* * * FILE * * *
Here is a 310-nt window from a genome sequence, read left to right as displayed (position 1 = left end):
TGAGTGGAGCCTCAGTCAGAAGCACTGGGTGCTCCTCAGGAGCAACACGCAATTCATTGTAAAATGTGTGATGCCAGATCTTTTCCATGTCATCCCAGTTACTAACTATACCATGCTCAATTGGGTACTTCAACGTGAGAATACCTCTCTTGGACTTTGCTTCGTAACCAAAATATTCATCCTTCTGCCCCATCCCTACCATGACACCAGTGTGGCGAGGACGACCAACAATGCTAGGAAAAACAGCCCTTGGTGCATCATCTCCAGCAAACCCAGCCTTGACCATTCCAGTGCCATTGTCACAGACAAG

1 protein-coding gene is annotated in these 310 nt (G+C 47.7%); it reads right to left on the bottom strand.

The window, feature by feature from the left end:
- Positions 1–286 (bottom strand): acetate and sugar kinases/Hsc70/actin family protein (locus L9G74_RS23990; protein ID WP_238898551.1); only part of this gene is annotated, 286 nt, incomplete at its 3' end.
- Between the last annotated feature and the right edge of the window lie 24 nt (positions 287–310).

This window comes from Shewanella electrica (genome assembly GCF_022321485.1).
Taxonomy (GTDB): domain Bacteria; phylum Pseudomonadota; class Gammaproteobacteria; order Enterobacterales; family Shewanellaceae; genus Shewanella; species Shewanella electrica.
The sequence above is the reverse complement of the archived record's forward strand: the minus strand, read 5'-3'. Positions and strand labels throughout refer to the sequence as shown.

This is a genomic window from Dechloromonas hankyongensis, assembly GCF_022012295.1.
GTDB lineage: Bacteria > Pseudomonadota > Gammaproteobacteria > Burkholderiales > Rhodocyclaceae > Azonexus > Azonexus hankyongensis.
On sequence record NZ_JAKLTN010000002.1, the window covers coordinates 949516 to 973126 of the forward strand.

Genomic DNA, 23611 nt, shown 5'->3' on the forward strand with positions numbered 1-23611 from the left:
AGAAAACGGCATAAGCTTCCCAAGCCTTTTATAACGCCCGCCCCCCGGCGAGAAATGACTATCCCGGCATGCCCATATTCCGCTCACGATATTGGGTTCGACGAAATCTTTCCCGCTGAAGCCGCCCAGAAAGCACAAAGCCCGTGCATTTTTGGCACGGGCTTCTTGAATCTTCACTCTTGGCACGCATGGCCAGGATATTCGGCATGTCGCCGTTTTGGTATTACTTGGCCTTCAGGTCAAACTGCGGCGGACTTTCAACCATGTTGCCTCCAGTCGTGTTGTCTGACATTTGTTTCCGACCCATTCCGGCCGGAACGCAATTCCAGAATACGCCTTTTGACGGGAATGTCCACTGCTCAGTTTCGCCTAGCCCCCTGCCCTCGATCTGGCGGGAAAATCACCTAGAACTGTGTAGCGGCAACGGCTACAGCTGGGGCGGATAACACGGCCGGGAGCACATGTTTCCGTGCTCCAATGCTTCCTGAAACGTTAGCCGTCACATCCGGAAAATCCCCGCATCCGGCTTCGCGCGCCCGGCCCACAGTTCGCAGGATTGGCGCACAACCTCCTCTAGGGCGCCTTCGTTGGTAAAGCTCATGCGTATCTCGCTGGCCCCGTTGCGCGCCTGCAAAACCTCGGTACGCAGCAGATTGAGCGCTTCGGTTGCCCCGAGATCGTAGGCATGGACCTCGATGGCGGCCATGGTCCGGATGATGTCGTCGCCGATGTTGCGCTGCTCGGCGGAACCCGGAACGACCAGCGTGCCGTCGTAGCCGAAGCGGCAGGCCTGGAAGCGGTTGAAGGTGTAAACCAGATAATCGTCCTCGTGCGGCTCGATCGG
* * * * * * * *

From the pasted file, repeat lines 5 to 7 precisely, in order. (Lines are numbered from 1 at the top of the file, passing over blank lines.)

- Positions 1–286 (bottom strand): acetate and sugar kinases/Hsc70/actin family protein (locus L9G74_RS23990; protein ID WP_238898551.1); only part of this gene is annotated, 286 nt, incomplete at its 3' end.
- Between the last annotated feature and the right edge of the window lie 24 nt (positions 287–310).

This window comes from Shewanella electrica (genome assembly GCF_022321485.1).